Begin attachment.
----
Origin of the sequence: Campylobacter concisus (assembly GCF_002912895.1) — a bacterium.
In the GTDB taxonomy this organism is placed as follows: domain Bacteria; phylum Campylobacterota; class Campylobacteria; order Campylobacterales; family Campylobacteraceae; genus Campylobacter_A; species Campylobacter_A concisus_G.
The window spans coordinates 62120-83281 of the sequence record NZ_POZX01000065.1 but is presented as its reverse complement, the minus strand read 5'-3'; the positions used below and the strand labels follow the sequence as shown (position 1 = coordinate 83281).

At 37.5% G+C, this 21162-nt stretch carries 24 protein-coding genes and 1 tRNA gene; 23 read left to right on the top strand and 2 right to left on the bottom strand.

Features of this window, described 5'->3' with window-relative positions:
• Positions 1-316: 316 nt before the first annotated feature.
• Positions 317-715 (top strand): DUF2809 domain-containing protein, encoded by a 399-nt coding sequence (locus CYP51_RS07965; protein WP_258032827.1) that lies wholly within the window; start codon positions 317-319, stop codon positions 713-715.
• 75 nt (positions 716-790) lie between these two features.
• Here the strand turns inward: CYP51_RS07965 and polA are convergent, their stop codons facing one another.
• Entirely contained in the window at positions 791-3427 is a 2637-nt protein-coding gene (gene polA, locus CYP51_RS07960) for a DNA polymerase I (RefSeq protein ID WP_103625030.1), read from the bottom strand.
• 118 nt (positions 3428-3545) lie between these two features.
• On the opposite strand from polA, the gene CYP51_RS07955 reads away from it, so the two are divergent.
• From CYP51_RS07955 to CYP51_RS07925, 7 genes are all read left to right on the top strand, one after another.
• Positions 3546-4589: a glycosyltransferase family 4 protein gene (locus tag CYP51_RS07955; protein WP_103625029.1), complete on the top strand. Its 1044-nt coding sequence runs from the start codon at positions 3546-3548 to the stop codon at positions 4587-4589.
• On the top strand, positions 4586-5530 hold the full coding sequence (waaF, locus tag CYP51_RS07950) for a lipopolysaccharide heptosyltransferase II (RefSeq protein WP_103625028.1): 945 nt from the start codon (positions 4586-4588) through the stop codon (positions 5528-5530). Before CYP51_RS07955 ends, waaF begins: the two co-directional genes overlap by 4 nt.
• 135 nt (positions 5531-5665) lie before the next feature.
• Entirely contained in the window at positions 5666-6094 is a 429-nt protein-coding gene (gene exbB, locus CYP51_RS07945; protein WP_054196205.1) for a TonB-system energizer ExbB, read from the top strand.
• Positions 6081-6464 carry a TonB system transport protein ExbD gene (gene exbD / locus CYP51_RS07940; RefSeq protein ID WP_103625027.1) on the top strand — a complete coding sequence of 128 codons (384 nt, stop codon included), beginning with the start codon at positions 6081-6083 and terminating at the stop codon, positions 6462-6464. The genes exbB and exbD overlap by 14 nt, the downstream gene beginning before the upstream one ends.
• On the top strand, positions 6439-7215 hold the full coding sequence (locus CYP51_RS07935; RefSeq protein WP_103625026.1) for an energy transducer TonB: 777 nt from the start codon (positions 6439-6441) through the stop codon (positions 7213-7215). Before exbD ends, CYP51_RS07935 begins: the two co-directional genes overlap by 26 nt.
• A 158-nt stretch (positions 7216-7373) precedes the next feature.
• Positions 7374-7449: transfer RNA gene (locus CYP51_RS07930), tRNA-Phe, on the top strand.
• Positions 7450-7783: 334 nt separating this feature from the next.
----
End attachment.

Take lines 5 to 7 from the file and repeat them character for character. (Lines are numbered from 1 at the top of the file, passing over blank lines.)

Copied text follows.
Features of this window, described 5'->3' with window-relative positions:
• Positions 1-316: 316 nt before the first annotated feature.
• Positions 317-715 (top strand): DUF2809 domain-containing protein, encoded by a 399-nt coding sequence (locus CYP51_RS07965; protein WP_258032827.1) that lies wholly within the window; start codon positions 317-319, stop codon positions 713-715.